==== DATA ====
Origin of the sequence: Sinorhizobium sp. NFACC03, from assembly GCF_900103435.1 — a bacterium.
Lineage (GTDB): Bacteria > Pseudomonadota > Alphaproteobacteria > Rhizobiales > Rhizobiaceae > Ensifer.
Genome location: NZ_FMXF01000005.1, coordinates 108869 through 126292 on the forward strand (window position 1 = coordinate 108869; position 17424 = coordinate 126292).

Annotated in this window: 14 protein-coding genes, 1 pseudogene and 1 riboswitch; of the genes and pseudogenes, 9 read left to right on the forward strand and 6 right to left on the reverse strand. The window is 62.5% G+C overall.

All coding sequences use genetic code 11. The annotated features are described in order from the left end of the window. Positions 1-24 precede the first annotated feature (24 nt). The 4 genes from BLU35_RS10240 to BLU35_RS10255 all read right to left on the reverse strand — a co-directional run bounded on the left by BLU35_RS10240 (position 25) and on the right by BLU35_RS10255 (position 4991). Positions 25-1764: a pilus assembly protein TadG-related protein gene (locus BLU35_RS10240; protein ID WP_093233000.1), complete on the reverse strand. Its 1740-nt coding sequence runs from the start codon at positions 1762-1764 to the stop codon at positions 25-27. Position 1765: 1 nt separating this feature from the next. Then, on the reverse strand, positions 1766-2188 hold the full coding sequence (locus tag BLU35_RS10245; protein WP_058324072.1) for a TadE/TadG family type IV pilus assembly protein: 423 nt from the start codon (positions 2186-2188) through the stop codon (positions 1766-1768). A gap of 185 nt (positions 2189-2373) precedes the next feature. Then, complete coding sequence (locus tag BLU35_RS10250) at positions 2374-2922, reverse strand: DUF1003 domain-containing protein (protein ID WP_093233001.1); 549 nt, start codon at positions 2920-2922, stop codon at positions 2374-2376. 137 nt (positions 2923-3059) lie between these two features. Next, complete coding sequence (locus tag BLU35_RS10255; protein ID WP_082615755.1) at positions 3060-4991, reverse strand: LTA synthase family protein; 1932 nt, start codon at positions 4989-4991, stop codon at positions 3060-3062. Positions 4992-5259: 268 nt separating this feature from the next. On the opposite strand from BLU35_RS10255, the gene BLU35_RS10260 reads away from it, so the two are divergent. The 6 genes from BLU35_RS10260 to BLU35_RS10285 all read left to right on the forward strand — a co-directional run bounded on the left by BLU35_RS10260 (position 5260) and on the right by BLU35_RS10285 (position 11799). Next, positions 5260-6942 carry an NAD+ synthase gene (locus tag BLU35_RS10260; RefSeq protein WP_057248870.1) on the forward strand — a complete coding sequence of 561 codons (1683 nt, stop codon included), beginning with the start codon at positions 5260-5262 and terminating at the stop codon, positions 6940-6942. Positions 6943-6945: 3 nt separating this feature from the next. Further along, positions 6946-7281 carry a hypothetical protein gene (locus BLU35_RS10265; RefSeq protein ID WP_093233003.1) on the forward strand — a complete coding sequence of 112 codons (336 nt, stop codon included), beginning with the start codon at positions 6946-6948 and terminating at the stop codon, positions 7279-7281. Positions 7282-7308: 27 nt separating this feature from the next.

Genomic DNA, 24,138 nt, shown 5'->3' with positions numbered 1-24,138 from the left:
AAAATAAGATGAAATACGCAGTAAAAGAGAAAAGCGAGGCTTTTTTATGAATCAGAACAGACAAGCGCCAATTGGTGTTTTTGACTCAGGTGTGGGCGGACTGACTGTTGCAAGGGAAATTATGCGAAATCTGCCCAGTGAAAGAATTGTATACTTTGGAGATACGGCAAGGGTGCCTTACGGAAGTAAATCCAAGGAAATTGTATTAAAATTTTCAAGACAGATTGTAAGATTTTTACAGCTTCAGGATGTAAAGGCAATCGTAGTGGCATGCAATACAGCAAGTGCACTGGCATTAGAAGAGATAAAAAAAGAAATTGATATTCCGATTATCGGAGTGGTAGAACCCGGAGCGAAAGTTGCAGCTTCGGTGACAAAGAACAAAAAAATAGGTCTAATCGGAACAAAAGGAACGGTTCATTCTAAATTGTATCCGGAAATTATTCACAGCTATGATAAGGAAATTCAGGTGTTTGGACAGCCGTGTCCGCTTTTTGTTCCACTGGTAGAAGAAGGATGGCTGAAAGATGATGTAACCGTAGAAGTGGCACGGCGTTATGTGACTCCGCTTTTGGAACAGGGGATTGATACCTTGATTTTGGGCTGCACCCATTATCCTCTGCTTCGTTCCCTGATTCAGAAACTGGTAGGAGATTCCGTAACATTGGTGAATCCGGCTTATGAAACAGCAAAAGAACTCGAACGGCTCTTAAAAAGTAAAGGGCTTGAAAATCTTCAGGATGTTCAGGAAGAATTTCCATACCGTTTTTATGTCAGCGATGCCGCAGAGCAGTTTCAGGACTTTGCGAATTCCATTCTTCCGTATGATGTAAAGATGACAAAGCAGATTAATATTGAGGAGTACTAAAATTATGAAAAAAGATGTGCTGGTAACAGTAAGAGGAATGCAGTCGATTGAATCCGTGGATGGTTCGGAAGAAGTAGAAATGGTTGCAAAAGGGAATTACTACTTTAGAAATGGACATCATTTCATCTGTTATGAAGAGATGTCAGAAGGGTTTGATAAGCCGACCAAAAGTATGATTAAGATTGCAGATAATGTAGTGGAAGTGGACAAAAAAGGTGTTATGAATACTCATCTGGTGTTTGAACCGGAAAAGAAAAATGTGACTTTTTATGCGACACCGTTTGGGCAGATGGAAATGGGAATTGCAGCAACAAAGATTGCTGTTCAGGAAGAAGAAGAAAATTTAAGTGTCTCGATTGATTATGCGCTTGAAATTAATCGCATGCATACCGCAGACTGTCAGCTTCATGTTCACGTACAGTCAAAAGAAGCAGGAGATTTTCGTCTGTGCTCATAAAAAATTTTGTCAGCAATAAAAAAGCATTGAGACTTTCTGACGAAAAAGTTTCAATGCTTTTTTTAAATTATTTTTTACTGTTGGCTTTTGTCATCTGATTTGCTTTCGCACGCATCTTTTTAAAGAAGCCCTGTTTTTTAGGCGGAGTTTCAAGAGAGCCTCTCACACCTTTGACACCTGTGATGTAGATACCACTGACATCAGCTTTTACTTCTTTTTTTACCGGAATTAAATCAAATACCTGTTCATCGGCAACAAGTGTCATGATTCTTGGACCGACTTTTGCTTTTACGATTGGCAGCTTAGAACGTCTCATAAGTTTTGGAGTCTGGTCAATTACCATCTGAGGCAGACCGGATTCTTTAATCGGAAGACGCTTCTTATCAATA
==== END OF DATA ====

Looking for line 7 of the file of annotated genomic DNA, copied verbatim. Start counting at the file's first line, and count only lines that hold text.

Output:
AAAATAAGATGAAATACGCAGTAAAAGAGAAAAGCGAGGCTTTTTTATGAATCAGAACAGACAAGCGCCAATTGGTGTTTTTGACTCAGGTGTGGGCGGACTGACTGTTGCAAGGGAAATTATGCGAAATCTGCCCAGTGAAAGAATTGTATACTTTGGAGATACGGCAAGGGTGCCTTACGGAAGTAAATCCAAGGAAATTGTATTAAAATTTTCAAGACAGATTGTAAGATTTTTACAGCTTCAGGATGTAAAGGCAATCGTAGTGGCATGCAATACAGCAAGTGCACTGGCATTAGAAGAGATAAAAAAAGAAATTGATATTCCGATTATCGGAGTGGTAGAACCCGGAGCGAAAGTTGCAGCTTCGGTGACAAAGAACAAAAAAATAGGTCTAATCGGAACAAAAGGAACGGTTCATTCTAAATTGTATCCGGAAATTATTCACAGCTATGATAAGGAAATTCAGGTGTTTGGACAGCCGTGTCCGCTTTTTGTTCCACTGGTAGAAGAAGGATGGCTGAAAGATGATGTAACCGTAGAAGTGGCACGGCGTTATGTGACTCCGCTTTTGGAACAGGGGATTGATACCTTGATTTTGGGCTGCACCCATTATCCTCTGCTTCGTTCCCTGATTCAGAAACTGGTAGGAGATTCCGTAACATTGGTGAATCCGGCTTATGAAACAGCAAAAGAACTCGAACGGCTCTTAAAAAGTAAAGGGCTTGAAAATCTTCAGGATGTTCAGGAAGAATTTCCATACCGTTTTTATGTCAGCGATGCCGCAGAGCAGTTTCAGGACTTTGCGAATTCCATTCTTCCGTATGATGTAAAGATGACAAAGCAGATTAATATTGAGGAGTACTAAAATTATGAAAAAAGATGTGCTGGTAACAGTAAGAGGAATGCAGTCGATTGAATCCGTGGATGGTTCGGAAGAAGTAGAAATGGTTGCAAAAGGGAATTACTACTTTAGAAATGGACATCATTTCATCTGTTATGAAGAGATGTCAGAAGGGTTTGATAAGCCGACCAAAAGTATGATTAAGATTGCAGATAATGTAGTGGAAGTGGACAAAAAAGGTGTTATGAATACTCATCTGGTGTTTGAACCGGAAAAGAAAAATGTGACTTTTTATGCGACACCGTTTGGGCAGATGGAAATGGGAATTGCAGCAACAAAGATTGCTGTTCAGGAAGAAGAAGAAAATTTAAGTGTCTCGATTGATTATGCGCTTGAAATTAATCGCATGCATACCGCAGACTGTCAGCTTCATGTTCACGTACAGTCAAAAGAAGCAGGAGATTTTCGTCTGTGCTCATAAAAAATTTTGTCAGCAATAAAAAAGCATTGAGACTTTCTGACGAAAAAGTTTCAATGCTTTTTTTAAATTATTTTTTACTGTTGGCTTTTGTCATCTGATTTGCTTTCGCACGCATCTTTTTAAAGAAGCCCTGTTTTTTAGGCGGAGTTTCAAGAGAGCCTCTCACACCTTTGACACCTGTGATGTAGATACCACTGACATCAGCTTTTACTTCTTTTTTTACCGGAATTAAATCAAATACCTGTTCATCGGCAACAAGTGTCATGATTCTTGGACCGACTTTTGCTTTTACGATTGGCAGCTTAGAACGTCTCATAAGTTTTGGAGTCTGGTCAATTACCATCTGAGGCAGACCGGATTCTTTAATCGGAAGACGCTTCTTATCAATA